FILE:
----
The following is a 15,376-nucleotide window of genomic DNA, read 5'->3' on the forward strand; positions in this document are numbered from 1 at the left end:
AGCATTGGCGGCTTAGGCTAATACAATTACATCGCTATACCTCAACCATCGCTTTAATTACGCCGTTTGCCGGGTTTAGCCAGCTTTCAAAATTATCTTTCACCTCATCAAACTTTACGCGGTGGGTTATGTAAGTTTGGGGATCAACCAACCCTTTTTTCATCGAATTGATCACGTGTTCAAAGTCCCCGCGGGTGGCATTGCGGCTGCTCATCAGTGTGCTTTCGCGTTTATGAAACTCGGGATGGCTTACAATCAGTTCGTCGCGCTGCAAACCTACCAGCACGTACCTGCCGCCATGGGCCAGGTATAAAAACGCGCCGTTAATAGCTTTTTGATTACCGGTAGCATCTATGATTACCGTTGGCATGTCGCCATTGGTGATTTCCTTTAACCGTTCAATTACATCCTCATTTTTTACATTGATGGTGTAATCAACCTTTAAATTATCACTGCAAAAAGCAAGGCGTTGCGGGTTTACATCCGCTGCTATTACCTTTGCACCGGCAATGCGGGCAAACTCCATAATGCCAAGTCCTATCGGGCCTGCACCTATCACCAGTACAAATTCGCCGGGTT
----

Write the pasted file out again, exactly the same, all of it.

The following is a 15,376-nucleotide window of genomic DNA, read 5'->3' on the forward strand; positions in this document are numbered from 1 at the left end:
AGCATTGGCGGCTTAGGCTAATACAATTACATCGCTATACCTCAACCATCGCTTTAATTACGCCGTTTGCCGGGTTTAGCCAGCTTTCAAAATTATCTTTCACCTCATCAAACTTTACGCGGTGGGTTATGTAAGTTTGGGGATCAACCAACCCTTTTTTCATCGAATTGATCACGTGTTCAAAGTCCCCGCGGGTGGCATTGCGGCTGCTCATCAGTGTGCTTTCGCGTTTATGAAACTCGGGATGGCTTACAATCAGTTCGTCGCGCTGCAAACCTACCAGCACGTACCTGCCGCCATGGGCCAGGTATAAAAACGCGCCGTTAATAGCTTTTTGATTACCGGTAGCATCTATGATTACCGTTGGCATGTCGCCATTGGTGATTTCCTTTAACCGTTCAATTACATCCTCATTTTTTACATTGATGGTGTAATCAACCTTTAAATTATCACTGCAAAAAGCAAGGCGTTGCGGGTTTACATCCGCTGCTATTACCTTTGCACCGGCAATGCGGGCAAACTCCATAATGCCAAGTCCTATCGGGCCTGCACCTATCACCAGTACAAATTCGCCGGGTT